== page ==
Ashcraft said as a council member he had experience in dealing with the issues of the Comprehensive Plan and the Land Management Ordinance. “I never thought it would go this far, this quick,” said Ashcraft. Ashcraft said he would have to vote against the LMO based on his experience and how much he knows about the issues.

Ashcraft noted there were Planning Commission who agreed with him and everyone needed to treat the Commission with respect. He said the commissioners who opposed what was happening were probably in the minority and he asked for people not to stop their opposition. 

Bret McNeil addressed the crowd next. McNeil said he appreciated all the comments and that they read them all and he had been reading them for several weeks. “Please keep in mind this is the start of this with the Planning Commission. Give us constructive comments.” said McNeil. McNeil said the views expressed at the meeting did not represent the entire county. He said they wanted the entire county’s input.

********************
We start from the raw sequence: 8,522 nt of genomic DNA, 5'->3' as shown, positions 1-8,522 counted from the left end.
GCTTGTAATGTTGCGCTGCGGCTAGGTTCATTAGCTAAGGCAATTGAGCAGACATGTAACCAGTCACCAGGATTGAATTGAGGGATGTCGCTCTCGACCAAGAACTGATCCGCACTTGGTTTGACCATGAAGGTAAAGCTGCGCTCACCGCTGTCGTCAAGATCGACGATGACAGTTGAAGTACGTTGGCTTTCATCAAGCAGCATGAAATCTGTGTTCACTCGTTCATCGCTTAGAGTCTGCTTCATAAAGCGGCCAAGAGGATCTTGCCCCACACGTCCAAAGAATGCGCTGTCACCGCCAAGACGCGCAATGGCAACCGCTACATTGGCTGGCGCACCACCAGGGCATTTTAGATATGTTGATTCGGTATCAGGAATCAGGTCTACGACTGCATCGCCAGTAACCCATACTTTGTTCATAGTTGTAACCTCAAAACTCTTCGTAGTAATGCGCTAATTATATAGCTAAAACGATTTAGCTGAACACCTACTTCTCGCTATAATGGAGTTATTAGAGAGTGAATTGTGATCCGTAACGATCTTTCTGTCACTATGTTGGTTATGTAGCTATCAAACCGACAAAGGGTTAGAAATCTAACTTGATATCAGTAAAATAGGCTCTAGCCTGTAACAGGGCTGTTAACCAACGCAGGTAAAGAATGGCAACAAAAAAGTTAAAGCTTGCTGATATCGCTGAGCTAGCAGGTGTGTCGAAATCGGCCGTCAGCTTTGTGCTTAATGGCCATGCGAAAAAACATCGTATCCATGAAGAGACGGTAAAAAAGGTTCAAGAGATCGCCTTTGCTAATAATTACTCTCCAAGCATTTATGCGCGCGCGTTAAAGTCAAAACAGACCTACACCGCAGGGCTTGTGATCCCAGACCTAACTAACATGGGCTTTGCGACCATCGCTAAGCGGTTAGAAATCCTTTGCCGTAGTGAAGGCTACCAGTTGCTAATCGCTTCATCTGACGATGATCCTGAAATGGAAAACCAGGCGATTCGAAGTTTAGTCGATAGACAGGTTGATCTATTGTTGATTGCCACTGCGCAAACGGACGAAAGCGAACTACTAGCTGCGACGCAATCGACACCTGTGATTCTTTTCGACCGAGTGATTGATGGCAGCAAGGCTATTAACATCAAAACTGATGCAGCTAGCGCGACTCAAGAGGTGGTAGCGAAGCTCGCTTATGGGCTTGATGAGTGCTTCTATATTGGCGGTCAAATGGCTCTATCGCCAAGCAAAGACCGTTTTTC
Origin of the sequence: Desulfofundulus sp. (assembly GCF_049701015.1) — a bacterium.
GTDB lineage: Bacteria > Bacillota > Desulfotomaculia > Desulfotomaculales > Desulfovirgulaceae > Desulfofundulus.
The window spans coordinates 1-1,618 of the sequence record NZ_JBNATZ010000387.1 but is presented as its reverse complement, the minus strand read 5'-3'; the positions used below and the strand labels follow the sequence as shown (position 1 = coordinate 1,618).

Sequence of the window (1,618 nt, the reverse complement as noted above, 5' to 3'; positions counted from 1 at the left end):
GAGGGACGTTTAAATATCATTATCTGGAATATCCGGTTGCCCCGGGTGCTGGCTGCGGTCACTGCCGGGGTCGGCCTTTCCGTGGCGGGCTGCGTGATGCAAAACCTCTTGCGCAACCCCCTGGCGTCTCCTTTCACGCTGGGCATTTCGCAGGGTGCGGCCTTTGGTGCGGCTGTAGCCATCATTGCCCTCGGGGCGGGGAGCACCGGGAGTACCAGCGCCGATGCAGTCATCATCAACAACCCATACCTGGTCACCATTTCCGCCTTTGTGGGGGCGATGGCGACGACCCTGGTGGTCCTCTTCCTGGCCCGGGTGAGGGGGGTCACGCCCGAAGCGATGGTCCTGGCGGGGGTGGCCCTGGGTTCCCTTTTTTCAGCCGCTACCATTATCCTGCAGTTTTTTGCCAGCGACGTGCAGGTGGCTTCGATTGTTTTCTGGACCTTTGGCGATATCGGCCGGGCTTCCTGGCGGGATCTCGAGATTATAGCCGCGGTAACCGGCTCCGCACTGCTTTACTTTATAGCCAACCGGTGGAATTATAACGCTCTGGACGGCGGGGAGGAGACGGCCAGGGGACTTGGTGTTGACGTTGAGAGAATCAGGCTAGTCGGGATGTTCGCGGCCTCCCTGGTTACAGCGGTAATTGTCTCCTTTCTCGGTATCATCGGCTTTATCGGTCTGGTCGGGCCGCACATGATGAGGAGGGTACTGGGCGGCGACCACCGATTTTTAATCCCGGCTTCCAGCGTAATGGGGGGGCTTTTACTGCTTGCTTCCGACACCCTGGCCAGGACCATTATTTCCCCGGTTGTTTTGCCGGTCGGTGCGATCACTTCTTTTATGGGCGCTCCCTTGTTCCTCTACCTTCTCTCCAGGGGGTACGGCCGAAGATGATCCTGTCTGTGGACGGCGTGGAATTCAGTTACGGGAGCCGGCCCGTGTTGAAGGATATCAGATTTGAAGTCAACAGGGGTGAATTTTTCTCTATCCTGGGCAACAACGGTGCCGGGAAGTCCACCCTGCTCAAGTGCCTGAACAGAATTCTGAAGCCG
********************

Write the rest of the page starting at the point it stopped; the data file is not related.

Todd Brown, appointed by Scott Cooper, spoke next. Brown said he was the commissioner for District V and he was part of one of the developments and it would be a beautiful neighborhood. Brown said he was in agreement about the speed of the process with the LMO and it was too fast. Brown said he was interested in sitting down and talking because that has not really happened. 

Brown said he knows people care strongly because emotions are high. He asked people not to forget he lives in Edgefield County too. He said he grew up here, his father built the gym everyone was in, and he played church league basketball with Big Stephens Baptist Church in the gym. He said this is not an us against them situation; it was about everyone coming together to do what is best for Edgefield County.  

Brown said that he views zoning as a protection and not a restriction. He said we need to be constructive about the LMO. He said his concern is that the county will be open up to any and everything that can come to the county if we don’t do something that gives some level of organization. He said he was there to listen and to understand.